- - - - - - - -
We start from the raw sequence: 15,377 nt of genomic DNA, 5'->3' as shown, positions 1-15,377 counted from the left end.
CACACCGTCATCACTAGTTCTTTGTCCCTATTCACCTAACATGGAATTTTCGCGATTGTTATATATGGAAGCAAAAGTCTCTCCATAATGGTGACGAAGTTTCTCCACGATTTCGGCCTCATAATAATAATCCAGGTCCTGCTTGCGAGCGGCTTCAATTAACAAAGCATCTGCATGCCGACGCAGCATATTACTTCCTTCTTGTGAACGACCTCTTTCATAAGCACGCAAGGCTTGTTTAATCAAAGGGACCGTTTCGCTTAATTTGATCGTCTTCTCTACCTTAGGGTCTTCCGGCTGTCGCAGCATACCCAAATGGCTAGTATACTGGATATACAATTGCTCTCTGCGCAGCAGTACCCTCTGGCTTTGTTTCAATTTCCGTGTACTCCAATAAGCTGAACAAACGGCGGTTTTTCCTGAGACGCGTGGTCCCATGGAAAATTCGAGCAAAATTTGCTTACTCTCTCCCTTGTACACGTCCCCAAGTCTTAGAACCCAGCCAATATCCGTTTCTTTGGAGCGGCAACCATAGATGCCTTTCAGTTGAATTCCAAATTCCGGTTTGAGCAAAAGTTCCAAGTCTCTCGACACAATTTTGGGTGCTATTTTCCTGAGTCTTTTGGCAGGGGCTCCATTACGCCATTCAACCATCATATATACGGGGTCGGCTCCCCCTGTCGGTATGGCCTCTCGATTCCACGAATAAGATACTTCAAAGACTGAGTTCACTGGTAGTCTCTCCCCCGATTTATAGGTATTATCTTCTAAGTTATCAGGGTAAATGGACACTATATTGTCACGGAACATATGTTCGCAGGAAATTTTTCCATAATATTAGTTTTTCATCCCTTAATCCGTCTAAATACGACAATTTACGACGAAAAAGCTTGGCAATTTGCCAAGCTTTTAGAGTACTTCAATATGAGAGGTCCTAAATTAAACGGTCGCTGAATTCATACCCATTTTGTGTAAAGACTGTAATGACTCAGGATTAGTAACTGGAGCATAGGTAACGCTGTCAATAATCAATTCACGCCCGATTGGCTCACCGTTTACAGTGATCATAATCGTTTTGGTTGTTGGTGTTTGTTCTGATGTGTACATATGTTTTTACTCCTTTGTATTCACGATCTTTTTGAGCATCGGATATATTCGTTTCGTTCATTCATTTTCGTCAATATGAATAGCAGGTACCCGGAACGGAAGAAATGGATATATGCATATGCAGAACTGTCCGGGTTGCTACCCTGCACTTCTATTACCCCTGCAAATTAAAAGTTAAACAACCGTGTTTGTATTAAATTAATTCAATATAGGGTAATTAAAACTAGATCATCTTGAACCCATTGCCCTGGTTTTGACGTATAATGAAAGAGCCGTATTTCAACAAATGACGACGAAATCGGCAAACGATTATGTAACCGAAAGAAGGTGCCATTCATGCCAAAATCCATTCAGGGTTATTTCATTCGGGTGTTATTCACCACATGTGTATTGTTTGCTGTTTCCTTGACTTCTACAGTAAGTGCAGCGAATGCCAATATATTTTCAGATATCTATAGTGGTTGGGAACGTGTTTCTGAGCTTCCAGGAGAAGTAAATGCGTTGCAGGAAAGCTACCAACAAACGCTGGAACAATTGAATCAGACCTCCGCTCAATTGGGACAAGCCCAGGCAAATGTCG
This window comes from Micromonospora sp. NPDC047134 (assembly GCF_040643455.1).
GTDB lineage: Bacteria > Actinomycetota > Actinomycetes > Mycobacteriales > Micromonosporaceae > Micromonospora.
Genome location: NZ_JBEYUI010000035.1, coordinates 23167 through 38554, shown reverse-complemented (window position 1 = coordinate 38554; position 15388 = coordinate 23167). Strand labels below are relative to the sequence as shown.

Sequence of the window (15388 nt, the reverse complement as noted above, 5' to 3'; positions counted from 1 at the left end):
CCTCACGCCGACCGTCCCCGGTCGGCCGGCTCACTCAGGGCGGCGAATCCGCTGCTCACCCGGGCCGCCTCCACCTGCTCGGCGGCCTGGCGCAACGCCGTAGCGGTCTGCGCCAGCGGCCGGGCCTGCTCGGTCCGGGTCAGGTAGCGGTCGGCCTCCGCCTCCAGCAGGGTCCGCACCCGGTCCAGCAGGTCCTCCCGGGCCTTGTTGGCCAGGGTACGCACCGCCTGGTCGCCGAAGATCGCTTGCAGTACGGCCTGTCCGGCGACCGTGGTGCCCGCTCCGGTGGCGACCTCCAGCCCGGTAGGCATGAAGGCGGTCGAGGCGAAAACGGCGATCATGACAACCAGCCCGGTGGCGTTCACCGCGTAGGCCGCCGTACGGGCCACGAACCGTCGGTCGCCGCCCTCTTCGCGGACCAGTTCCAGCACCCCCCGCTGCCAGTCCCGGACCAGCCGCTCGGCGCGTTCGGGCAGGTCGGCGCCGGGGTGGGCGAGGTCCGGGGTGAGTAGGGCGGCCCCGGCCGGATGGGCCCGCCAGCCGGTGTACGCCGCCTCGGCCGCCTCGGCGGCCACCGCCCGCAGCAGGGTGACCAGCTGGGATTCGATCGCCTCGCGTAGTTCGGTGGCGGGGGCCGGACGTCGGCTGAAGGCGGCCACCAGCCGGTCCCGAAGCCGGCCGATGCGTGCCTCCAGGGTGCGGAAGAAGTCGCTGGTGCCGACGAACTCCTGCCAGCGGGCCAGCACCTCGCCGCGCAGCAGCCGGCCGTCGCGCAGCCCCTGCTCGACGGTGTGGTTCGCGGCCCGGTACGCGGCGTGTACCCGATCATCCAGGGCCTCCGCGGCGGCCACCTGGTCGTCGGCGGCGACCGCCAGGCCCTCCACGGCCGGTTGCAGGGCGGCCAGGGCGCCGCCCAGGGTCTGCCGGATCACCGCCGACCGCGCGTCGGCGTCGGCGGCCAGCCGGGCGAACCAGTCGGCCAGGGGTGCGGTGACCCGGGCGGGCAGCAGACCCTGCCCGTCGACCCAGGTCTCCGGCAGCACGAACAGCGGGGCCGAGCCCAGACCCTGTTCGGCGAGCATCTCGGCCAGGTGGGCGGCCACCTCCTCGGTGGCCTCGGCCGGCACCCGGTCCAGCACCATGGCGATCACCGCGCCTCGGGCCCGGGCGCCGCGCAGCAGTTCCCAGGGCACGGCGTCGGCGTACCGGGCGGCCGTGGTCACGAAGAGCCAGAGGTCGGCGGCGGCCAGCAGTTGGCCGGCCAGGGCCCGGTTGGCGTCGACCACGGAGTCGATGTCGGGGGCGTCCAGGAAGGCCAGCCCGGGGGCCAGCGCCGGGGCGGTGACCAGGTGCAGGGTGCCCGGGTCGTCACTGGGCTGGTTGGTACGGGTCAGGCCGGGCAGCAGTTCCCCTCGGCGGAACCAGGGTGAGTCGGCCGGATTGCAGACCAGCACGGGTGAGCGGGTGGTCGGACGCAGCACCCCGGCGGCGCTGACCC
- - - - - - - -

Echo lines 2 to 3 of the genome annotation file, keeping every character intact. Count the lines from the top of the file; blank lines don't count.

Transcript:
CACACCGTCATCACTAGTTCTTTGTCCCTATTCACCTAACATGGAATTTTCGCGATTGTTATATATGGAAGCAAAAGTCTCTCCATAATGGTGACGAAGTTTCTCCACGATTTCGGCCTCATAATAATAATCCAGGTCCTGCTTGCGAGCGGCTTCAATTAACAAAGCATCTGCATGCCGACGCAGCATATTACTTCCTTCTTGTGAACGACCTCTTTCATAAGCACGCAAGGCTTGTTTAATCAAAGGGACCGTTTCGCTTAATTTGATCGTCTTCTCTACCTTAGGGTCTTCCGGCTGTCGCAGCATACCCAAATGGCTAGTATACTGGATATACAATTGCTCTCTGCGCAGCAGTACCCTCTGGCTTTGTTTCAATTTCCGTGTACTCCAATAAGCTGAACAAACGGCGGTTTTTCCTGAGACGCGTGGTCCCATGGAAAATTCGAGCAAAATTTGCTTACTCTCTCCCTTGTACACGTCCCCAAGTCTTAGAACCCAGCCAATATCCGTTTCTTTGGAGCGGCAACCATAGATGCCTTTCAGTTGAATTCCAAATTCCGGTTTGAGCAAAAGTTCCAAGTCTCTCGACACAATTTTGGGTGCTATTTTCCTGAGTCTTTTGGCAGGGGCTCCATTACGCCATTCAACCATCATATATACGGGGTCGGCTCCCCCTGTCGGTATGGCCTCTCGATTCCACGAATAAGATACTTCAAAGACTGAGTTCACTGGTAGTCTCTCCCCCGATTTATAGGTATTATCTTCTAAGTTATCAGGGTAAATGGACACTATATTGTCACGGAACATATGTTCGCAGGAAATTTTTCCATAATATTAGTTTTTCATCCCTTAATCCGTCTAAATACGACAATTTACGACGAAAAAGCTTGGCAATTTGCCAAGCTTTTAGAGTACTTCAATATGAGAGGTCCTAAATTAAACGGTCGCTGAATTCATACCCATTTTGTGTAAAGACTGTAATGACTCAGGATTAGTAACTGGAGCATAGGTAACGCTGTCAATAATCAATTCACGCCCGATTGGCTCACCGTTTACAGTGATCATAATCGTTTTGGTTGTTGGTGTTTGTTCTGATGTGTACATATGTTTTTACTCCTTTGTATTCACGATCTTTTTGAGCATCGGATATATTCGTTTCGTTCATTCATTTTCGTCAATATGAATAGCAGGTACCCGGAACGGAAGAAATGGATATATGCATATGCAGAACTGTCCGGGTTGCTACCCTGCACTTCTATTACCCCTGCAAATTAAAAGTTAAACAACCGTGTTTGTATTAAATTAATTCAATATAGGGTAATTAAAACTAGATCATCTTGAACCCATTGCCCTGGTTTTGACGTATAATGAAAGAGCCGTATTTCAACAAATGACGACGAAATCGGCAAACGATTATGTAACCGAAAGAAGGTGCCATTCATGCCAAAATCCATTCAGGGTTATTTCATTCGGGTGTTATTCACCACATGTGTATTGTTTGCTGTTTCCTTGACTTCTACAGTAAGTGCAGCGAATGCCAATATATTTTCAGATATCTATAGTGGTTGGGAACGTGTTTCTGAGCTTCCAGGAGAAGTAAATGCGTTGCAGGAAAGCTACCAACAAACGCTGGAACAATTGAATCAGACCTCCGCTCAATTGGGACAAGCCCAGGCAAATGTCG
This window comes from Micromonospora sp. NPDC047134 (assembly GCF_040643455.1).